Below is a copy of an article that I posted a few years back. It was one of many that was lost when my website vanished into thin air. I was able to recover it, thankfully, using the way back machine. I thought it was one of my more helpful posts. It seemed worth saving and sharing again. Here it is:

Are you having trouble painting a piece of Mahogany? Does your white paint job keep turning pink? Read on and find out how to solve that problem.

Mahogany is very rich in tannins, which is an acidic substance that seeps from the wood’s pores. Long after the tree has been cut and turned into a piece of furniture these tannins will continue to be released. That is why your piece of mahogany furniture will turn pink even after several coats of white paint. Cedar and redwood are other examples of woods that are rich in tannins. Painting these types of wood is not impossible, but it does take a few special steps.

Clean it Using Tri-Sodim Phosphate, commonly called TSP, scrub the piece of furniture to remove grease, dirt and grim. If the piece you are planing on painting is raw, unfinished wood skip this step.

Sand it Using 220 grit sand paper sand in the direction of the wood grain. Sand enough to smooth the surface and create a tooth for the paint to adhere to.

shellacPrime it This is the most critical step in the process. Without the proper primmer you will never, ever achieve a perfect white finish. The trick to properly sealing and blocking all stains is to use a shellac based primer. I love Sherwin Williams White Pigmented Shellac Primer. It usually only takes one coat to get excellent coverage and a perfect base for paint.

Below are photographs of a gorgeous antique buffet that I painted for a client. This solid piece of furniture was made from mahogany. It painted up beautifully if I do say so myself.

dresser painted (1)

dresser mahogany

Below is a video I created that shows the process of painting a mahogany dining chair. The video goes through all the necessary steps, from start to finish, to create the perfect painted finish on a piece of furniture.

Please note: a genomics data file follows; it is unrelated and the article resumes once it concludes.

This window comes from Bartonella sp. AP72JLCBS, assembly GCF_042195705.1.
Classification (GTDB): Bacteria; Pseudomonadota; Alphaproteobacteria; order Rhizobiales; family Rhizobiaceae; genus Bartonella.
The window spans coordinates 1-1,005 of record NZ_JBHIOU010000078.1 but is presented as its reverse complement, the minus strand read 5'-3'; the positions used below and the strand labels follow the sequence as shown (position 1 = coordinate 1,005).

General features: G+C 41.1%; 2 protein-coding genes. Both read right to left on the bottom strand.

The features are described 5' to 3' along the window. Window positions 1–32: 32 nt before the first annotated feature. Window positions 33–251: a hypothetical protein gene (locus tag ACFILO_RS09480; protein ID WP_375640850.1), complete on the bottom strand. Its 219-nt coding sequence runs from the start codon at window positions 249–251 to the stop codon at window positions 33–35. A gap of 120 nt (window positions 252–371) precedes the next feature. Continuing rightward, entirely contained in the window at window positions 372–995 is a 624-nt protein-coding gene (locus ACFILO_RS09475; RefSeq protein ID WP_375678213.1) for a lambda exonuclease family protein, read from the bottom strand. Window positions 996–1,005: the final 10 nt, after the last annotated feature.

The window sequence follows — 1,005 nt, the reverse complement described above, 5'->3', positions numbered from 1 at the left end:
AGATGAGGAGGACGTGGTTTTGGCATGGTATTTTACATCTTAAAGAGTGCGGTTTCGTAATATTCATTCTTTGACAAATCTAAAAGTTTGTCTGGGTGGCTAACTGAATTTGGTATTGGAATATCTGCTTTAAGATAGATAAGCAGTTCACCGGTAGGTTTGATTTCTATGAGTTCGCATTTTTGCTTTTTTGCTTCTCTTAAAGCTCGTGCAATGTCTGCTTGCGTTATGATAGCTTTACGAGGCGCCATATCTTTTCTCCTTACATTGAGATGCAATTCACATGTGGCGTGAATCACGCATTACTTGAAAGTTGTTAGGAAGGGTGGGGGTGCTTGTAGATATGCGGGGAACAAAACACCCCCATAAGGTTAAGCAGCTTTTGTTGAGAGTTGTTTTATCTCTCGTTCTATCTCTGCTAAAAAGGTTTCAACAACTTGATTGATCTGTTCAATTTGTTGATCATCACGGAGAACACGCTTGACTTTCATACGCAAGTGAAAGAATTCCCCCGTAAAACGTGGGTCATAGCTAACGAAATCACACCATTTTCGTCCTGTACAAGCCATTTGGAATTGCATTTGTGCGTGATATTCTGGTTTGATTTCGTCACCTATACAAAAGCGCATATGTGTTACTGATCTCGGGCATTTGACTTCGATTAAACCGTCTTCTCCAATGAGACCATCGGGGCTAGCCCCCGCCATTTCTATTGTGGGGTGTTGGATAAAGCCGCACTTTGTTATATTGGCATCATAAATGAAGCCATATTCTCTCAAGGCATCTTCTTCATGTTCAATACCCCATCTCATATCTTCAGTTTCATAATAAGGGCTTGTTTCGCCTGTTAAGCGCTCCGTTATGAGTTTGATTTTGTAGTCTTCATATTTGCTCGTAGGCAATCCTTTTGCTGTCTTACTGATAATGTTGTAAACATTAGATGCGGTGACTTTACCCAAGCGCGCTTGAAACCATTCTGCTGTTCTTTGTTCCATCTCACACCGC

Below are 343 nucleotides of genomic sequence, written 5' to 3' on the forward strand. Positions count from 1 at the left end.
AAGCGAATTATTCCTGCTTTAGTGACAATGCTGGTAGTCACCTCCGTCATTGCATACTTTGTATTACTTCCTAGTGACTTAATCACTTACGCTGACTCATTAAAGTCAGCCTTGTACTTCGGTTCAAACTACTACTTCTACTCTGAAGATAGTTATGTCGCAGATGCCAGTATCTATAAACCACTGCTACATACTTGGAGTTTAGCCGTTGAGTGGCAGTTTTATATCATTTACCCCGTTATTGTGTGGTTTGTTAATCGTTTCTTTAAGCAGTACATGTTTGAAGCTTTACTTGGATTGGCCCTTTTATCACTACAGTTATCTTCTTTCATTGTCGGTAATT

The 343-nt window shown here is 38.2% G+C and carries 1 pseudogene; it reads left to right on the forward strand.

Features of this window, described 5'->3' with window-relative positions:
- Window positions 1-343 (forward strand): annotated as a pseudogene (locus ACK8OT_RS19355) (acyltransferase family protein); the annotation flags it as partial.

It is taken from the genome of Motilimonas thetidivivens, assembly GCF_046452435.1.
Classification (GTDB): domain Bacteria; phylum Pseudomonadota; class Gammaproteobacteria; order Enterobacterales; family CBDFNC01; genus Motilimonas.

9 Responses to How to paint Mahogany

  1. Kathy says:

    What type of sprayer do you use, and do you have to dilute your paint any? If so how and with what? Thank you. I love your videos!!

  2. Deana says:

    Hi Kathy, I use a husky gravity feed HVLP spray gun. I occasionally have to thin my paint, but I have found that most Sherwin Williams products (my favorite to use) do not require thinning.

  3. Kelly says:

    I have a antique vanity that I would like to paint a off white. This is my first time doing something like this, do you need a sprayer or can I paint by a brush?

  4. Deana says:

    Hi Kelly, You can use a brush, but the only way to get a perfect, totally smooth finish is with a spray gun. If you use a brush make sure to purchase a high quality brush. If you are using water based paints make sure you get one with synthetic bristles. If using oil you’ll need a natural bristle brush. The bristles should be tapered.

  5. kenny says:

    thanks your you help

  6. Mary Ann says:

    Would you be mind sharing the color you painted this dresser? It is such a lovely color! Thanks!

  7. Deana says:

    Hi Mary Ann, unfortunately I painted this dresser such a long time ago that I don’t remember the color.

  8. April M Meuth says:

    HI there! So I’ve started to paint what I now know is a mahogany desk. After sanding and prep, my white chalk paint has bleeds. After some research I now know what other steps need to be done to prevent the bleed. So my question is, do I need to remove the white chalk paint via sanding? Or can I please go over it with the shellac primer?

  9. Deana says:

    April, You should be able to go over it with the shellac primer. I would give it at least a light sanding to ensure good adhesion, but no need to remove it completely.